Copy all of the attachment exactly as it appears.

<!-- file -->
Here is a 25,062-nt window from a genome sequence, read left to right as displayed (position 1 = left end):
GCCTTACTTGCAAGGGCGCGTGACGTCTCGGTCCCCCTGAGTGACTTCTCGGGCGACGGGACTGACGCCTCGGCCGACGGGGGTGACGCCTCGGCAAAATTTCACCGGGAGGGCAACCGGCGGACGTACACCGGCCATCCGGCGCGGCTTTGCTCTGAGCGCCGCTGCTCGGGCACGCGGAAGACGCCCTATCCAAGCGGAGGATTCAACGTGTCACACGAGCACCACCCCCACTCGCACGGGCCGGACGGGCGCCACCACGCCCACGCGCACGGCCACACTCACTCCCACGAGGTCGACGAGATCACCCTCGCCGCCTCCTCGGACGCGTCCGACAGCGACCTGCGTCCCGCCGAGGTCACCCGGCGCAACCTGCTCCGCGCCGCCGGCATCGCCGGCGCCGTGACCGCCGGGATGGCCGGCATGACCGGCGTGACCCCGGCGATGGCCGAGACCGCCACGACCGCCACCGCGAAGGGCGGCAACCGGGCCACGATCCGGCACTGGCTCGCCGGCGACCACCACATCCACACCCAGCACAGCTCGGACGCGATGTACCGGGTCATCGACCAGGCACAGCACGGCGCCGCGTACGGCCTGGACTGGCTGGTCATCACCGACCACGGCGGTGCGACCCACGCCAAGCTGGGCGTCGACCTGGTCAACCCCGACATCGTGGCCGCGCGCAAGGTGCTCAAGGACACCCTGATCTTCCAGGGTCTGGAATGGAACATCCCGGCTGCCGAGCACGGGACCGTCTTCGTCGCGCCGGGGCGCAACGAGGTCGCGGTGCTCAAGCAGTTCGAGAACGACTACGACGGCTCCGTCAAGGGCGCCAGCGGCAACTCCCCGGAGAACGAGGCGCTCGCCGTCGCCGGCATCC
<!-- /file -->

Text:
Here is a 25,062-nt window from a genome sequence, read left to right as displayed (position 1 = left end):
GCCTTACTTGCAAGGGCGCGTGACGTCTCGGTCCCCCTGAGTGACTTCTCGGGCGACGGGACTGACGCCTCGGCCGACGGGGGTGACGCCTCGGCAAAATTTCACCGGGAGGGCAACCGGCGGACGTACACCGGCCATCCGGCGCGGCTTTGCTCTGAGCGCCGCTGCTCGGGCACGCGGAAGACGCCCTATCCAAGCGGAGGATTCAACGTGTCACACGAGCACCACCCCCACTCGCACGGGCCGGACGGGCGCCACCACGCCCACGCGCACGGCCACACTCACTCCCACGAGGTCGACGAGATCACCCTCGCCGCCTCCTCGGACGCGTCCGACAGCGACCTGCGTCCCGCCGAGGTCACCCGGCGCAACCTGCTCCGCGCCGCCGGCATCGCCGGCGCCGTGACCGCCGGGATGGCCGGCATGACCGGCGTGACCCCGGCGATGGCCGAGACCGCCACGACCGCCACCGCGAAGGGCGGCAACCGGGCCACGATCCGGCACTGGCTCGCCGGCGACCACCACATCCACACCCAGCACAGCTCGGACGCGATGTACCGGGTCATCGACCAGGCACAGCACGGCGCCGCGTACGGCCTGGACTGGCTGGTCATCACCGACCACGGCGGTGCGACCCACGCCAAGCTGGGCGTCGACCTGGTCAACCCCGACATCGTGGCCGCGCGCAAGGTGCTCAAGGACACCCTGATCTTCCAGGGTCTGGAATGGAACATCCCGGCTGCCGAGCACGGGACCGTCTTCGTCGCGCCGGGGCGCAACGAGGTCGCGGTGCTCAAGCAGTTCGAGAACGACTACGACGGCTCCGTCAAGGGCGCCAGCGGCAACTCCCCGGAGAACGAGGCGCTCGCCGTCGCCGGCATCC